Like most people who ran dirt tracks back then, Wheeler did everything. He went around trying to drum up a crowd through the week and on race day he had to get the track ready for racing.
On this day, however, Wheeler had a problem. The old truck he used to water the track’s surface was broken down. It would not run. Wheeler was in a fix. To this day, Wheeler hates dust at a dirt track more than just about anything in this world.
He went to a couple of volunteer fire departments, hoping to borrow their water trucks. No luck. “It was the dry time of the year and they were afraid to let me use it,” Wheeler said. “I had reached the end.”
Wheeler had one last card to play. He had a buddy in the septic tank business, and he had a truck with a tank to hold, well, liquid.
They pumped water in and used the truck to work on the track. Wheeler went home to take a shower and get ready for a long night of racing. He got back to the track about 4 that afternoon.
“I am telling you, the smell was unbelievable,” Wheeler said. He couldn’t call off the race – tickets had been sold. As the crowd gathered, the complaining started. Wheeler had to think fast.
So he got on the public address system and apologized to his patrons. “The paper mill is at it again,” Wheeler said. It was the best he could do.
Wheeler’s retirement as president of Lowe’s Motor Speedway is official Wednesday. I don’t know for sure if he’s going to hang around through the weekend for his 33rd Coca-Cola 600 at the track in Charlotte, but I sure hope he does. A lot of people need time to tell him thank you.
He’s helped more people get their start or figure out their way through some of the travails of their careers in racing that anyone will ever know. He’s been kind to reporters who’re new at covering his sport. He’s thought more about fans than the fans will ever know and has helped build what I consider to be the template for the modern American racing facility.
I don’t know, not yet, why he’s leaving right now. But I do know he’s done enough for his sport that nobody should begrudge him the opportunity to do some things he wants to do.
I’ve heard that he has plans to write a book that I promise you I will be reading. He loves to travel and I hope that he and his wonderful wife, Pat, get the chance to do as much of that as they want to. He rides his bicycle and reads and thinks about the world in which we live in ways I wish I could.
I asked Wheeler a few years ago if he thought that when he retired anybody would be ready to step into the big shoes he’d be leaving. “Oh yes,” he said, “there’s nobody who can’t be replaced.”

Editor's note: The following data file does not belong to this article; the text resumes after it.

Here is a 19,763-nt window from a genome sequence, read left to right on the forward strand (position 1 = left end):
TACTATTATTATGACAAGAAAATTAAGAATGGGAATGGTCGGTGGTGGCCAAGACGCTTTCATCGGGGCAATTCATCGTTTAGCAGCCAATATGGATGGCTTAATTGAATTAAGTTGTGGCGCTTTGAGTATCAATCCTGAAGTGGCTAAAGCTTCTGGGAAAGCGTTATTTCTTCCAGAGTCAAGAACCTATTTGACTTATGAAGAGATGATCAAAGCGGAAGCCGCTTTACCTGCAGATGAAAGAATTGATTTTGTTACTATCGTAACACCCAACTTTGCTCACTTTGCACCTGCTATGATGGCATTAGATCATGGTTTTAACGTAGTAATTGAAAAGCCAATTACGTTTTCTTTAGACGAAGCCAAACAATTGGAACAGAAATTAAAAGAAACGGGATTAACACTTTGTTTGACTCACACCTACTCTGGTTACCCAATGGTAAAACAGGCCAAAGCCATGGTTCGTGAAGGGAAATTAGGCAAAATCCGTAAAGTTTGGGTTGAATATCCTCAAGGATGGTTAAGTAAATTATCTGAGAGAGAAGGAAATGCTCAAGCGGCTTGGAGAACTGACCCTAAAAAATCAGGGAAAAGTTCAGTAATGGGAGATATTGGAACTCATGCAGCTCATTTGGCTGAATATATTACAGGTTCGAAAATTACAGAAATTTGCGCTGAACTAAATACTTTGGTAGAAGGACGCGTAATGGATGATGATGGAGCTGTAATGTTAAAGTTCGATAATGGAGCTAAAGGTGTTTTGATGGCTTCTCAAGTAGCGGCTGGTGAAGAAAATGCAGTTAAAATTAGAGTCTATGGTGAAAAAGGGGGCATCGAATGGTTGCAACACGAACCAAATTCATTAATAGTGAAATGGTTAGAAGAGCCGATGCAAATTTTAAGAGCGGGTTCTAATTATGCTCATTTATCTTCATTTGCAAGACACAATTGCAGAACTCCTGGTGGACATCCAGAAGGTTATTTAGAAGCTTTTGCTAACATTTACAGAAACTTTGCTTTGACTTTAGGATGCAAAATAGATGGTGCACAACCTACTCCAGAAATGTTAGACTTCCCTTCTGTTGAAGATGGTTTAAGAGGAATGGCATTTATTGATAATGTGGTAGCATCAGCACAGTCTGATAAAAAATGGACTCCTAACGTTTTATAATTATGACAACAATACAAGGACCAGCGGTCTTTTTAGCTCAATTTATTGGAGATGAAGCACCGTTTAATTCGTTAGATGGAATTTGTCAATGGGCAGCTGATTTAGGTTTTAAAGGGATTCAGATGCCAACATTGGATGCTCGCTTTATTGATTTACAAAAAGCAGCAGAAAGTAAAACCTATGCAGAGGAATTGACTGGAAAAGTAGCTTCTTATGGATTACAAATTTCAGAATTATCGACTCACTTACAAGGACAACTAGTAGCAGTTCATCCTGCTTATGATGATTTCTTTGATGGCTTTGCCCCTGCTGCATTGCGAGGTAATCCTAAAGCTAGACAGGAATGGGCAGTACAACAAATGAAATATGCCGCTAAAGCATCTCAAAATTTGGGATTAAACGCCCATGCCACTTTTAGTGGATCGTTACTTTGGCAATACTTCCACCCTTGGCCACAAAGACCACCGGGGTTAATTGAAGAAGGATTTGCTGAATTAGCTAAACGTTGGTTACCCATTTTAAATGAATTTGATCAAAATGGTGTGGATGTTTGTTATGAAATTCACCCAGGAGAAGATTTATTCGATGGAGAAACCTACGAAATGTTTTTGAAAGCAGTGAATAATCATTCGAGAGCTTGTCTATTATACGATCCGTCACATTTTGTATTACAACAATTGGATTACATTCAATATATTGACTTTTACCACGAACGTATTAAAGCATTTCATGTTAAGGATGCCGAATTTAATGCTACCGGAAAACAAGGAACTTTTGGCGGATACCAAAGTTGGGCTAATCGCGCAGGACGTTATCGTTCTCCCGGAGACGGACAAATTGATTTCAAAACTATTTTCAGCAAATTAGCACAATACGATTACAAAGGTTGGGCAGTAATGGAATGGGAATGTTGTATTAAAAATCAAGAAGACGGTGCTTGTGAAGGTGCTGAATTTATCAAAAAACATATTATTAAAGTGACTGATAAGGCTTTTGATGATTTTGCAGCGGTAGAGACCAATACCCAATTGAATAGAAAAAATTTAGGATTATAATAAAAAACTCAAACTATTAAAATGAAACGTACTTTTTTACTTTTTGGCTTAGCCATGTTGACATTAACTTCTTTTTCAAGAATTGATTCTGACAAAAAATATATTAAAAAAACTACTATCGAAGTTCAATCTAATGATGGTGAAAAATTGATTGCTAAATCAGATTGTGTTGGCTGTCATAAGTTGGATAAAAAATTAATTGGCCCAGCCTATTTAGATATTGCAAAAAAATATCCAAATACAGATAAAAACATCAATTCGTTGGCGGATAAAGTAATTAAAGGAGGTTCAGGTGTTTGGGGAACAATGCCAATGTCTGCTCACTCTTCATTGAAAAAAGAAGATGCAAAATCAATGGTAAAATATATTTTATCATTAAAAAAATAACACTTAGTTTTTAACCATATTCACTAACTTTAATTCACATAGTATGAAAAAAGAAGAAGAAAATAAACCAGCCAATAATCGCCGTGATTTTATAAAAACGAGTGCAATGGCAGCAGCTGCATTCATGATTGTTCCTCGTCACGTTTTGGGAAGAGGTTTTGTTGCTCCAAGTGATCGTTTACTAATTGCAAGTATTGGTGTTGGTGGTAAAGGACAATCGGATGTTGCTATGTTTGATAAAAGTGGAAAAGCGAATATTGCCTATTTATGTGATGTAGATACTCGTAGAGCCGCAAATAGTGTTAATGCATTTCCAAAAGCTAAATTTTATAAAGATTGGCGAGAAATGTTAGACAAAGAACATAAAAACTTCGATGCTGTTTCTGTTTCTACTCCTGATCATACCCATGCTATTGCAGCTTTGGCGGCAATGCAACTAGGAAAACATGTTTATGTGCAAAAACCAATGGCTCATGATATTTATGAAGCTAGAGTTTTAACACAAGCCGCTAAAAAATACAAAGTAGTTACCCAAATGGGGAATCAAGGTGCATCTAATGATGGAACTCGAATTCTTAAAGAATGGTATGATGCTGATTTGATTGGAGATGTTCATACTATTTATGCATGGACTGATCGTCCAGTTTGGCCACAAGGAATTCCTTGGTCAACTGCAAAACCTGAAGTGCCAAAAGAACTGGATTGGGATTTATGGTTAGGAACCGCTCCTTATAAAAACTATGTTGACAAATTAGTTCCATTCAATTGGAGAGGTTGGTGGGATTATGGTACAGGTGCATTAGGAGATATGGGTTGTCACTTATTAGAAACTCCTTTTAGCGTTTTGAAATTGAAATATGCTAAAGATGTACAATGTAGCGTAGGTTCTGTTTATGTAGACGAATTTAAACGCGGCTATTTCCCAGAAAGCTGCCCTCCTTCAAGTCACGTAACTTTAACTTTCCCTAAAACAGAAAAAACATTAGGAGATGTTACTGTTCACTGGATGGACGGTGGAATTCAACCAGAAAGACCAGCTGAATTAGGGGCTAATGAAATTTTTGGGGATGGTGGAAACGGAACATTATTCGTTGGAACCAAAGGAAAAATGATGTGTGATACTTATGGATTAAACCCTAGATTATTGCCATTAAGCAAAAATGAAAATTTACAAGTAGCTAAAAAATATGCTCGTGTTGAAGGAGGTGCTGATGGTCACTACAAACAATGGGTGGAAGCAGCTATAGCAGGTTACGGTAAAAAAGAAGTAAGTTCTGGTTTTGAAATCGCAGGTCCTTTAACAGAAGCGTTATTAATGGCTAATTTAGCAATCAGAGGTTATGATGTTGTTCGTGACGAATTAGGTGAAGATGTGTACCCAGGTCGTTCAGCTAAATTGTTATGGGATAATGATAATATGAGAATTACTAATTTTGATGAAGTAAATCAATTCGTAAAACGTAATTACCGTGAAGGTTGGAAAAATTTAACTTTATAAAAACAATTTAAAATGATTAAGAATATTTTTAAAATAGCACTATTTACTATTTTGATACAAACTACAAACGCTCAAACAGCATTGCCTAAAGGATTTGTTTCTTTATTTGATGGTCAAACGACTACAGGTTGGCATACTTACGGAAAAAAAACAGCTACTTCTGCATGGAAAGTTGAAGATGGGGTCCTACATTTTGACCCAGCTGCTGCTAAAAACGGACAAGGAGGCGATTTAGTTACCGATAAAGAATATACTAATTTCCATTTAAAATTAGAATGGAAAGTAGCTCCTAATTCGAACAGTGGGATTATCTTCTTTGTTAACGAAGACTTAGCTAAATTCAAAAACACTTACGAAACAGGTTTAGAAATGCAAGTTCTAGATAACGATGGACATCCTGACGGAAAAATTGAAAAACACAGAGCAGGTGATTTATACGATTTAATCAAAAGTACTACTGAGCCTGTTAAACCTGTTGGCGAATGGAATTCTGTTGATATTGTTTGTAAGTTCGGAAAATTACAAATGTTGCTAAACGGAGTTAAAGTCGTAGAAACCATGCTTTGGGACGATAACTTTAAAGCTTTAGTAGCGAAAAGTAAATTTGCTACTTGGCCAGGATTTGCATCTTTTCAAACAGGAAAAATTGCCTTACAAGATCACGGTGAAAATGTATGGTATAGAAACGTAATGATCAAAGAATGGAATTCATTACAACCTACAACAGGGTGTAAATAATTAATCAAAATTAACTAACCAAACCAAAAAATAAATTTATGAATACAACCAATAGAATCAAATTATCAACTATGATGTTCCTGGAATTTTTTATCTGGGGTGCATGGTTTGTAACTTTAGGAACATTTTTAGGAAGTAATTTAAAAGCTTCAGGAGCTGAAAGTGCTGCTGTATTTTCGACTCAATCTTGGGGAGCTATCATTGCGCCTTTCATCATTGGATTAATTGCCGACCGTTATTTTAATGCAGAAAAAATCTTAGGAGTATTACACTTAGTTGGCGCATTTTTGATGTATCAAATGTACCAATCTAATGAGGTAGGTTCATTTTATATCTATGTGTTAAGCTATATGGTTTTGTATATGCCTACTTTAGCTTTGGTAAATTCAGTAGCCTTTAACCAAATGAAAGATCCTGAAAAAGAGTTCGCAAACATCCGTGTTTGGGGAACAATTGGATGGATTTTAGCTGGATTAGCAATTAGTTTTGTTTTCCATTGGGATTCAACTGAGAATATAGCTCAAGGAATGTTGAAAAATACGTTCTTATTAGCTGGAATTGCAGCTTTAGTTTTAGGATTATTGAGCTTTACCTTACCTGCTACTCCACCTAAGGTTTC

I sort of laughed when he said that, and then I told him a story that applies here. I took the job as motorsports reporter for the Charlotte Observer in 1997, and the man who had that job before me was Tom Higgins. Higgins covered NASCAR for about 30 years and when he retired he received the Bill France Award for his contributions to the sport. He was – and still is, thank goodness – a legend.
I went to Daytona that year for my first race and somebody said, “So you’re replacing Higgins?”
It had never really been put to me like that before.
I thought a minute and said, “Well, not really. I’ve got the job he had, but nobody is ever going to replace Tom.”
Sunday, May 18, 2008
Well, it's midnight and all-star day is over.
Kasey Kahne, Ray Evernham and Kenny Francis have just left the media center and are down on the start-finish line doing more of the silly "hat dance" photos that are part of the postrace victory duties.
Kahne did a tremendous job in winning the race. Francis, the team director, made the right call in taking no tires on the final pit stop. I never thought for a minute that any of the three cars that didn't get tires before the final segment would win the race, but I guess that shows track position is king.
I am squarely on the record as being opposed to the idea of the fan vote, which I call the "pity pass." Fans have squandered it, horribly, in past years by putting guys in the main event that had no shot at winning. In selecting Kahne this time the fans did well, and I would have said that if he hadn't won.
Still, Kahne shouldn't have been in the race. He finished fifth in the Sprint Showdown. Two cars advanced out of that race and only one of them should have - the winner. You should have to win something to make the all-star race. I would cut the exemption for past winners of this event and past Cup champions from 10 to five years, too.
But that's all water under the bridge for this year.
It will be interesting to see if Kahne's win provides any momentum for his team going forward. It's interesting that his teammate, Elliott Sadler, was really down after getting wrecked out of the Showdown. Sadler made a mistake on Lap 2 and crashed at Darlington last week, too.
Kahne's win came at a good time for Gillett-Evernham Motorsports, that's for sure.
The 25-25-25-25 format for this year's all-star race wasn't an improvement in any way that I saw. The race wasn't thrilling because there were no cautions other than the ones for the breaks between segments. The lack of any kind of field inversion didn't help, either.